(J. Animal Sci. 91:3400; Texas Tech Univ.)

On 6/28/13, the USDA approved a plant in New Mexico to again slaughter horses for human consumption. Additional plants are expected to be approved shortly. For several years, Congress prohibited funds from being spent for inspection of horse meat. Since inspection is required for meat, this effectively stopped horse slaughter. However, that prohibition was not renewed last year, so USDA-FSIS must again provide inspection for approved facilities. Various groups against slaughter of horses are expected to quickly demand legal action against the practice. FSIS requirements for horse slaughter can be accessed at

A group of 104 weaned heifers (Angus, Brahman, Romosinuano, and all 2-way crosses of the three) were grown in drylot for 70 days. Individual feed consumption was measured. At the beginning and every 14 days heifers were weighed and scored for chute behavior and chute exit velocity.  After the 70-day trial, heifers were placed on pasture until first calving as three-year-olds. 30 heifers were either culled during this period or did not calve, leaving 74 heifers to be further evaluated. On a weekly basis, as cows calved they were placed as a group in drylot. Feed consumption of cows and their calves was recorded, cows were weighed weekly, scored for Body Condition Score and temperament every 2 weeks, milk production was measured by milking machine, ultrasound was used to evaluate fat thickness and ribeye area, and calves were weighed at the start and end of the trial. As growing heifers and again as cows, individuals were divided into low, medium, and high efficiency thirds, based on Residual Feed Intake.

Body weight, ADG, and BCS did not differ among heifer efficiency groups. There was no difference among the three heifer efficiency groups in cow weight, ADG, BCS, efficiency, milk production, fat thickness, or ribeye area. Correlation of the heifer and cow efficiency groups was only 0.13. There was no effect of temperament score on efficiency, whether scored as heifers or cows. Based on these findings, immature evaluation of RFI efficiency was a poor estimate of mature RFI efficiency. Also, while poor temperament has many detriments to production and management, RFI efficiency was not one of those detriments in this study.

(J. Animal Sci. 91:2254; Univ. of Florida, USDA-ARS Brooksville, FL)

Over three years, in Florida, Minnesota, North Dakota, and Mississippi, 679 Angus or Brangus cow-calf pairs were synchronized with the 7-day CO-Synch+CIDR protocol. In one experiment, with dams averaging 68 days postpartum, one-half of the suckling calves were removed from their dams for the 72 hours before timed AI and one-half of the calves remained with their dams. In the second experiment, with dams averaging 71 days postpartum, treatments were: calves removed for 72 hours before timed AI; calves removed for 48 hours before timed AI; calves removed for 48 hours but allowed to nurse 24 hours before timed AI; controls.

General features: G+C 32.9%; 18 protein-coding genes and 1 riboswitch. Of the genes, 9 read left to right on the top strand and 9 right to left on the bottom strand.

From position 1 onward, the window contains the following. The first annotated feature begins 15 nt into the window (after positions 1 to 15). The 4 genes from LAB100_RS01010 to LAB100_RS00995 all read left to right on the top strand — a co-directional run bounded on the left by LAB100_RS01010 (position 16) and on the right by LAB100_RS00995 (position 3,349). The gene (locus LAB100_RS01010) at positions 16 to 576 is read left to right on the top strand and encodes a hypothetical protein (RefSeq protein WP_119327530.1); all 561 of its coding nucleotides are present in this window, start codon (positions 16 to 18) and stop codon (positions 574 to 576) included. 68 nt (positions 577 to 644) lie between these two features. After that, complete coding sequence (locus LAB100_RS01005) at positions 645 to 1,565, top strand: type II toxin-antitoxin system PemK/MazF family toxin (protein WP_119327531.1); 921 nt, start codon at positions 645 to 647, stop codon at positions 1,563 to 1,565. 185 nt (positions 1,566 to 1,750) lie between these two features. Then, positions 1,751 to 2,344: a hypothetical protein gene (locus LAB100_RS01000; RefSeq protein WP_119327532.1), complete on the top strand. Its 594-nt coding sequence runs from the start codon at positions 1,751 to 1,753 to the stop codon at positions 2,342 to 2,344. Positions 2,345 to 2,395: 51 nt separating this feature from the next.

Calves left with their dams lost less weight during the 3-day treatment period, as did older calves. Treatment group had no effect on calf weight 63 days after timed AI.   Follicle growth was greater when calves were removed for 72 hours. However, pregnancy rates, averaging 50%, did not differ between treatments.

(J. Animal Sci. 91:2414; Univ. of Florida, Univ. of Minnesota, North Dakota St. Univ., Mississippi St. Univ.)

An analysis was conducted on data collected over 30 years at 70 locations in 7 Brazilian states. Two types of cattle were represented, these being Nelore and Montana Tropical Composite (consisting of various combinations of zebu breeds, tropically-adapted Bos taurus breeds, British breeds, and Continental breeds). Traits analyzed were postweaning gain, yearling weight, scrotal circumference, stayability, and average annual cow production. Depending on the cattle type and trait, as many as 100,000 animals provided records. Stayability was defined as calving every year, if given the opportunity to breed, to 6 years of age. Cow production was calculated as an index which “takes into account the weight of weaned calves and the length of time necessary for their production”, i. e., a combination of production and reproduction.

Cow production and stayability were highly genetically correlated (0.99 in Nelore and 0.85 in composites). Genetic correlations between postweaning gain, yearling weight, or scrotal circumference with cow production or stayability were all low, mostly <0.10. However, estimates of annual genetic change were positive for all five traits; rate of genetic change in cow production and stayability was higher in Nelore than composites. The authors concluded that “simultaneous selection for growth, productivity, and stayability is possible”.

(J. Animal Sci. 91:2527; Univ. de Sao Paolo, Univ. Paulista Julio de Mesquita Filho)

The 59th annual Beef Cattle Short Course will be held on the campus of Texas A&M University on August 5-7. Topics on all aspects of beef production will be addressed. For more information and how to register see